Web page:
And then there's the cheerleader.

"When you get done talking to J.P., you feel like you can take on everything," Oberhofer says. "You feel like you could be president of the United States. He's just that inspiring."

PHOTOS: Funny Car driver Alexis DeJoria

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Passion for racing, compassion for others

Last year, Kalitta Motorsports lost its heart and soul.

Tammy Oberhofer, Jim's wife, died of cancer. She was the face most people saw when they entered the team's headquarters and the voice on the phone when they called.

Their daughter, 18-year-old Ashley, turned to Alexis for comfort and support.

"Alexis has been nothing short of amazing with my daughter, and so has Jesse," Oberhofer said. "I don't have much experience with daughters of billionaires, but if they're all like her, the world will be a pretty good place. She's just an amazing person."

The compassion for others is intertwined with the passion for racing. Away from the racetrack, Alexis can be found practicing on a simulator, constantly trying to shave that last hundredth of a second from her reaction times.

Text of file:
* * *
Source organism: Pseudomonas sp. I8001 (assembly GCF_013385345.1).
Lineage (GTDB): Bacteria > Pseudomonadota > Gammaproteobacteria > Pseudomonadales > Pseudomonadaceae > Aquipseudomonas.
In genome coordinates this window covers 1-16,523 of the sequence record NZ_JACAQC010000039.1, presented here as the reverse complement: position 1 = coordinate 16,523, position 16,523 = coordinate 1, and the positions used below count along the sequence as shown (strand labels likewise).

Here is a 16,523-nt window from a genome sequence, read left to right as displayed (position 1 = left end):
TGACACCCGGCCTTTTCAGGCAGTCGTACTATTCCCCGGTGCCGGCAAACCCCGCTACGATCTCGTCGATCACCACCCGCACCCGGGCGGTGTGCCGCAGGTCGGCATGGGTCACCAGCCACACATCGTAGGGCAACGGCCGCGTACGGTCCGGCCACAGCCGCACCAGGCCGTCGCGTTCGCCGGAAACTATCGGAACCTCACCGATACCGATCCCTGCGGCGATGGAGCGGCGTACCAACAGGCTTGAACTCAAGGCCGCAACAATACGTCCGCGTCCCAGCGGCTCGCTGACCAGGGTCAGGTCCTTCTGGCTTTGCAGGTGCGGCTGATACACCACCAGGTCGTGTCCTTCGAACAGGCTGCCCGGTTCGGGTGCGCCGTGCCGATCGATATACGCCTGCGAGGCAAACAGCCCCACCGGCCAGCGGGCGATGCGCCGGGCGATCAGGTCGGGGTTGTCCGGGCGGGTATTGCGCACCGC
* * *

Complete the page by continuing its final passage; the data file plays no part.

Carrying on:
"She's become one of the better drivers out there," DeLago says. "She's not even close to her ceiling. It's just a matter of how good she can become."

Fittingly, her father was the first to recognize the talent. Before Alexis began her journey into drag racing, she scared the daylights out of her father during a trip from Los Angeles to Las Vegas. At the time, John Paul owned a Vector W8, a rare, American-made supercar designed to rival the fastest models of Ferrari and Lamborghini.

Alexis wanted to drive the car, so, once clear of traffic, John Paul pulled over and let his daughter get behind the wheel. "I said, 'Go for it, honey,' " he recalled. "Well, when she got it up to 200 (mph), I started freaking out and made her back off. At that point, I knew it. My God, she is meant for racing."

Follow Olson on Twitter @jeffolson77

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Winningest women

This weekend, the NHRA could get its 100th win from a female driver. The previous wins break down like this:

WinsDriverCategoryFirst winLast win
41Angelle SampeyPro Stock MotorcycleReading 1996Houston 2007
18Shirley MuldowneyTop FuelColumbus 1976Phoenix 1989
8Erica Enders-StevensPro StockChicago 2012Houston 2014
6Karen StofferPro Stock MotorcycleHouston 2004Denver 2011
5Melanie TroxelTop Fuel-Funny CarPomona 2006 (TF)Bristol 2008 (FC)
4Shelly PayneTop FuelReading 1993Seattle 1996
4Lori JohnsTop FuelPomona 1990Memphis 1991
4Ashley Force HoodFunny CarAtlanta 2008Indianapolis 2010
4Courtney ForceFunny CarSeattle 2012Topeka 2014
2Alexis DeJoriaFunny CarPhoenix 2014Las Vegas 2014
1Lucille LeeTop FuelAtlanta 1982---
1Cristen PowellTop FuelEnglishtown 1997---
1Peggy LlewellynPro Stock MotorcycleDallas 2007---
1Hillary WillTop FuelTopeka 2008---
Source: NHRA